C++11 Standard

Activities grouped under this title are motivated by the change in the development approach of the new features. Until version 7 we have followed the approach of keeping the baseline compiler requirements quite low to ensure a broad client portability, even to platforms with old compilers/libraries, but when we started development for the 8 series we felt that this principle would excessively complicate the implementation of new features.

With this in mind, we have fully embraced the new C++11 language feature (such as lambda function in the asynchronous interface method, or variadic templates) and pushed for extensive use of standard library container classes in lieu of our custom ones.

We know that in this way we may have limited use of the client to more recent platforms (bye bye RHEL 6) but fortunately the source is open and we have a very good build procedure based on cmake that can easily generates builder for the most used pair <compiler model, compiler version>.

The work on C++11 language adoption is still in progress and the goal on this front is to update the code wherever it results in improved readability (i.e. the auto keyword is a simple but powerful way to reduce code verbosity).

Because in this cycle we have added a few new features that required the introduction of some library dependencies and automatic code generation, the build process has become more complex, but we're doing our best to keep it manageable. We want to ensure that our packaging structure is what users expect on all of our platforms with respect to libraries, headers and documentation.

I will be glad to hear from any of you about any thoughts and suggestions, especially on the portability issues.

In the next post I will show an example of the new Remote Script Execution features.


Thursday, 26 May 2016

Back from GeeCON 2016

Thanks to everyone who attended the Distributed Streams with Infinispan talk at GeeCON 2016!! It was a blast to give the talk and although there was a small hiccup with one of the demos, I managed to fix it and the both demos were successfully delivered. The code from the demos can be found in this git repository, and the slides can be found here.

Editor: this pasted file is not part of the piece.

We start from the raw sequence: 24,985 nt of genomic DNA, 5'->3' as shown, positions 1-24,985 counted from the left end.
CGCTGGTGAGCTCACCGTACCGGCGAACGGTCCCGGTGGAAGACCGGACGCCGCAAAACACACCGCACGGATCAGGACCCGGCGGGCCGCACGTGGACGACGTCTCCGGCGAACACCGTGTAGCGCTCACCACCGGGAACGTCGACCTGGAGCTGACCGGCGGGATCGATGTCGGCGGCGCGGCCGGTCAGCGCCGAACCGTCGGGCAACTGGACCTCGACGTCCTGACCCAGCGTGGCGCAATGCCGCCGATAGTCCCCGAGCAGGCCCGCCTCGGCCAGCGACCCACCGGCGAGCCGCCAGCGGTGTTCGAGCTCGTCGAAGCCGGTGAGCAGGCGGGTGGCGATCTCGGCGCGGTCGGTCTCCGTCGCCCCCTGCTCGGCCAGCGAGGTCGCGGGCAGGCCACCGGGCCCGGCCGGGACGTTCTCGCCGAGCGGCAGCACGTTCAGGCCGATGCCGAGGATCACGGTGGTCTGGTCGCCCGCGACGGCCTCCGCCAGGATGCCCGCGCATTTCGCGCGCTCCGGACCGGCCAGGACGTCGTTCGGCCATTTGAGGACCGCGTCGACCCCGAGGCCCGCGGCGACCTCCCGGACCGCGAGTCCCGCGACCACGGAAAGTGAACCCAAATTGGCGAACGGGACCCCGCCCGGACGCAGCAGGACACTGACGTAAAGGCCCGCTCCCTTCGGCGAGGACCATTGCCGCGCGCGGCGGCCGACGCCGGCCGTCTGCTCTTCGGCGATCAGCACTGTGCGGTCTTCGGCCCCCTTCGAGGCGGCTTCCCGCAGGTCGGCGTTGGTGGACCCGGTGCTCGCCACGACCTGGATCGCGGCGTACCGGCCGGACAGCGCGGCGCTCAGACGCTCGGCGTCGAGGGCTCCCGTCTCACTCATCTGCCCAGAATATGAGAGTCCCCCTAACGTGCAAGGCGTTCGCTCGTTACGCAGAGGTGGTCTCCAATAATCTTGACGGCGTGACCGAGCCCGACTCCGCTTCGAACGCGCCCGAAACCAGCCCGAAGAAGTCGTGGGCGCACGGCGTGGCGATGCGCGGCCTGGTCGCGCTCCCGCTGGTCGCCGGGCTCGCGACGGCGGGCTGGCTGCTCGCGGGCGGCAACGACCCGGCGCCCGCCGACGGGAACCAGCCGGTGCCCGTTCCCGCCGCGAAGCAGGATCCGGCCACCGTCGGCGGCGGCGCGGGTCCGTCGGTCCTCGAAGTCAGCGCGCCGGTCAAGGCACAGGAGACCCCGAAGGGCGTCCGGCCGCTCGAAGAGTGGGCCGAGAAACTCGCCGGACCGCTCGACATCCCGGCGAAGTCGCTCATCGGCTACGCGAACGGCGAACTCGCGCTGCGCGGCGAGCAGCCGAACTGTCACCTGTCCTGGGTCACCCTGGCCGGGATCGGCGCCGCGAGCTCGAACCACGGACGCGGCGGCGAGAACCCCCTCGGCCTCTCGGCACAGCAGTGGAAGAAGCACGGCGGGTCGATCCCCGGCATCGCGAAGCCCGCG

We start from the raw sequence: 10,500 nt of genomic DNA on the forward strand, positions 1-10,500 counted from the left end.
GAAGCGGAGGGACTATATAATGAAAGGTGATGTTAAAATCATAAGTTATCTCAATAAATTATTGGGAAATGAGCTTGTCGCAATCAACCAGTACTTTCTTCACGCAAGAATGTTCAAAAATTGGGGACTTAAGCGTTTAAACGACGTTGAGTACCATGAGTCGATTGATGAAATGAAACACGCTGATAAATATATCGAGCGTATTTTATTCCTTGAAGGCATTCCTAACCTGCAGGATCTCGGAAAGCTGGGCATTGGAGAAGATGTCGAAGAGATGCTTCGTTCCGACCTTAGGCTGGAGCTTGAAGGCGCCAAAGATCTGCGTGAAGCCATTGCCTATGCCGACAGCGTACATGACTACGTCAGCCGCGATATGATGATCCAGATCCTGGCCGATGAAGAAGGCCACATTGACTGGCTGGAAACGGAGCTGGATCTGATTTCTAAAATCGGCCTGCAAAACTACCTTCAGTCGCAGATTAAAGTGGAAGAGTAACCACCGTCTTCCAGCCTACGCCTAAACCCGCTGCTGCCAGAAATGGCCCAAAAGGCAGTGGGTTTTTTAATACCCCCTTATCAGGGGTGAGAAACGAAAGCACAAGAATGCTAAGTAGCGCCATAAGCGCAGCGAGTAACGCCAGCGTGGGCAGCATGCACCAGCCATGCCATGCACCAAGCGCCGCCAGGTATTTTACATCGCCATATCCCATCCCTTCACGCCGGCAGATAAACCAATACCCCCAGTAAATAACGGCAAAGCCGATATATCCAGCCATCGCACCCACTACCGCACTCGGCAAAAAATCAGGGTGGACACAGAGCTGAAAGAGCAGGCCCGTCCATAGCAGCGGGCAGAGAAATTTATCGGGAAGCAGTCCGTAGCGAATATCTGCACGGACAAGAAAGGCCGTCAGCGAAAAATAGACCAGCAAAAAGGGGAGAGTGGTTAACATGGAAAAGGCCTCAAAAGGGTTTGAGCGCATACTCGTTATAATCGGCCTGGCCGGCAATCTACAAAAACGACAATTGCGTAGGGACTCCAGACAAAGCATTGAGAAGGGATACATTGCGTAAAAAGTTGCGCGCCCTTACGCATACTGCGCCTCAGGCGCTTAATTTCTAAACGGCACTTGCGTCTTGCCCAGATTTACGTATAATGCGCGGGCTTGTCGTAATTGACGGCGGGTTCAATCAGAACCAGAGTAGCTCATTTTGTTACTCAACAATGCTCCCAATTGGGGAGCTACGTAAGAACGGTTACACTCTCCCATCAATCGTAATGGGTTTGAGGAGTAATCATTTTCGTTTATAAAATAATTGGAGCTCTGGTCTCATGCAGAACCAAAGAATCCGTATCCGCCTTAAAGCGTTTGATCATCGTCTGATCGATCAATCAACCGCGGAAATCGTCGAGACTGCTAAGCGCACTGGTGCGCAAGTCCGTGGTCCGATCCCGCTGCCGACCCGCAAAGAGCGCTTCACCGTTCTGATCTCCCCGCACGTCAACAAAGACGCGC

I presented at GeeCON back in 2011 and it was great to be back once again! The organizers keep doing an amazing job and can't wait to come back. I particularly enjoyed how GeeCON was embracing other programming languages outside the Java Virtual Machine. For example, there were talks on Julia and Elm programming languages, both of which were superb and I really enjoyed them :).

As always I could not attend all the talks I wanted to but heard good things about Tomer's "How Shit Works: Storage" and Martin Thompson's final "Top 10 Performance Mistakes" keynote. I hope to catch those when the videos are released.

Hope to come back to GeeCON next year! :)


Tuesday, 17 May 2016

Infinispan 9.0.0.Alpha2 (and 8.2.2.Final)

Dear Infinispan users,

we have baked two fresh releases for you today.

First off we have a new micro release of our stable 8.2 branch which fixes 57 issues. If you are using any other 8.x release, please upgrade to 8.2.2.Final as this contains a bunch of bugfixes and performance improvements in all areas.

On top of that we have a brand new Alpha release from our development branch: 9.0.0.Alpha2 which comes loaded with a few goodies:

  • SNI support for HotRod, which paves the way for server multi-tenancy
  • JDBC cache stores can use upsert (one of our oldest bugs !!!)
  • An httpd-style access log for server
  • The new sequential interceptor architecture
  • Lucene query caching
  • A grand total of 138 issues were resolved
Don't forget to check-out our roadmap to see the schedule and the things we want to do

Download it now, try it and tell us what you think on the infinispan forums or come and meet us on IRC: channel #infinispan on Freenode. 

Monday, 9 May 2016

Infinispan coming to GeeCON 2016!


GeeCON 2016 is taking place in Krakow this coming week and I'll be speaking about data processing with Infinispan's distributed streams on Thursday, 12th of May. So, if you are interested in how to analyse your data using standard Java Streams API in a distributed environment, make sure you come to my talk! :)


Friday, 15 April 2016

Infinispan Spark connector 0.3 released!

The Infinispan connector for Spark allows to use Infinispan server as a datasource for Spark stream and batch jobs. This release brings compatibility with Spark 1.6, and also to Infinispan 8.2.1.Final, that contains a fix to allow proper failover when nodes leave and join the cluster during the job execution.

For the list of changes please see the release notes, for instructions on how to get started go to the documentation, and report any issue to JIRA.